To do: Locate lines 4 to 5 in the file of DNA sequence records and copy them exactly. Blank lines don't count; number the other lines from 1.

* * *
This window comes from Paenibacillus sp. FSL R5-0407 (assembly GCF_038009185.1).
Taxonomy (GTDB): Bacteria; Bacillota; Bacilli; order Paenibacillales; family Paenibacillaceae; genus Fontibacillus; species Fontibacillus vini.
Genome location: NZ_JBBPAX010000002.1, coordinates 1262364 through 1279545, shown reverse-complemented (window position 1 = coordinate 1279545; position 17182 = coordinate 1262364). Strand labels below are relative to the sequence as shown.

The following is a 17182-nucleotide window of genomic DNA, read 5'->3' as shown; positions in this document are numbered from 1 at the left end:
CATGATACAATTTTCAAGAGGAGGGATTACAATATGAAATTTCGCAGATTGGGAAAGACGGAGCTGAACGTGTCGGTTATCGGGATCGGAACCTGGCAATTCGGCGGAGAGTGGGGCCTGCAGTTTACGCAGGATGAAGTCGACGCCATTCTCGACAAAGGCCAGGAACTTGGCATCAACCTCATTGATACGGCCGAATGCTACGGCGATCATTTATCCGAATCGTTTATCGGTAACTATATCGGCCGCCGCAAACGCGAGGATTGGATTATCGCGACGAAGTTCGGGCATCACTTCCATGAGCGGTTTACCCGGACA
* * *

The following is a 17182-nucleotide window of genomic DNA, read 5'->3' as shown; positions in this document are numbered from 1 at the left end:
CATGATACAATTTTCAAGAGGAGGGATTACAATATGAAATTTCGCAGATTGGGAAAGACGGAGCTGAACGTGTCGGTTATCGGGATCGGAACCTGGCAATTCGGCGGAGAGTGGGGCCTGCAGTTTACGCAGGATGAAGTCGACGCCATTCTCGACAAAGGCCAGGAACTTGGCATCAACCTCATTGATACGGCCGAATGCTACGGCGATCATTTATCCGAATCGTTTATCGGTAACTATATCGGCCGCCGCAAACGCGAGGATTGGATTATCGCGACGAAGTTCGGGCATCACTTCCATGAGCGGTTTACCCGGACA